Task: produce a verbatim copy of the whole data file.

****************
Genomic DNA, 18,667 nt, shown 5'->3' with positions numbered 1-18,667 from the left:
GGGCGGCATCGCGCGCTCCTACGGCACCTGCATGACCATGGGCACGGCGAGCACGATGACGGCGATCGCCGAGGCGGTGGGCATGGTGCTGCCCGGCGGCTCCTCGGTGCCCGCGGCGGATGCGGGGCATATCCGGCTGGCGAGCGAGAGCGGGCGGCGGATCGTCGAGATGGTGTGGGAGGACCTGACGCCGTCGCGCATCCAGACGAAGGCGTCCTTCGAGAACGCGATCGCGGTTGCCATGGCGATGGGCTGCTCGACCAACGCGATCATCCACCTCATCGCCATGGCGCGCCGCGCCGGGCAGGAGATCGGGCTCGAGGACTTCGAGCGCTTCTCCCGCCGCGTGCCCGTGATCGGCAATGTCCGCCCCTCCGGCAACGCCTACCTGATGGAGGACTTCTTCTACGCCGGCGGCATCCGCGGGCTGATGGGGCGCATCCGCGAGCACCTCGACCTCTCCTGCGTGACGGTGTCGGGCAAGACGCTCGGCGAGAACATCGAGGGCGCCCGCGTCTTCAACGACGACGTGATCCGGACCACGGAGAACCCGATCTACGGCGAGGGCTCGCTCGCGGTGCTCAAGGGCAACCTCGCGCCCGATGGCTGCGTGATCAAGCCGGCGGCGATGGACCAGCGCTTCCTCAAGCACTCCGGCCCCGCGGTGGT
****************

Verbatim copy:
Genomic DNA, 18,667 nt, shown 5'->3' with positions numbered 1-18,667 from the left:
GGGCGGCATCGCGCGCTCCTACGGCACCTGCATGACCATGGGCACGGCGAGCACGATGACGGCGATCGCCGAGGCGGTGGGCATGGTGCTGCCCGGCGGCTCCTCGGTGCCCGCGGCGGATGCGGGGCATATCCGGCTGGCGAGCGAGAGCGGGCGGCGGATCGTCGAGATGGTGTGGGAGGACCTGACGCCGTCGCGCATCCAGACGAAGGCGTCCTTCGAGAACGCGATCGCGGTTGCCATGGCGATGGGCTGCTCGACCAACGCGATCATCCACCTCATCGCCATGGCGCGCCGCGCCGGGCAGGAGATCGGGCTCGAGGACTTCGAGCGCTTCTCCCGCCGCGTGCCCGTGATCGGCAATGTCCGCCCCTCCGGCAACGCCTACCTGATGGAGGACTTCTTCTACGCCGGCGGCATCCGCGGGCTGATGGGGCGCATCCGCGAGCACCTCGACCTCTCCTGCGTGACGGTGTCGGGCAAGACGCTCGGCGAGAACATCGAGGGCGCCCGCGTCTTCAACGACGACGTGATCCGGACCACGGAGAACCCGATCTACGGCGAGGGCTCGCTCGCGGTGCTCAAGGGCAACCTCGCGCCCGATGGCTGCGTGATCAAGCCGGCGGCGATGGACCAGCGCTTCCTCAAGCACTCCGGCCCCGCGGTGGT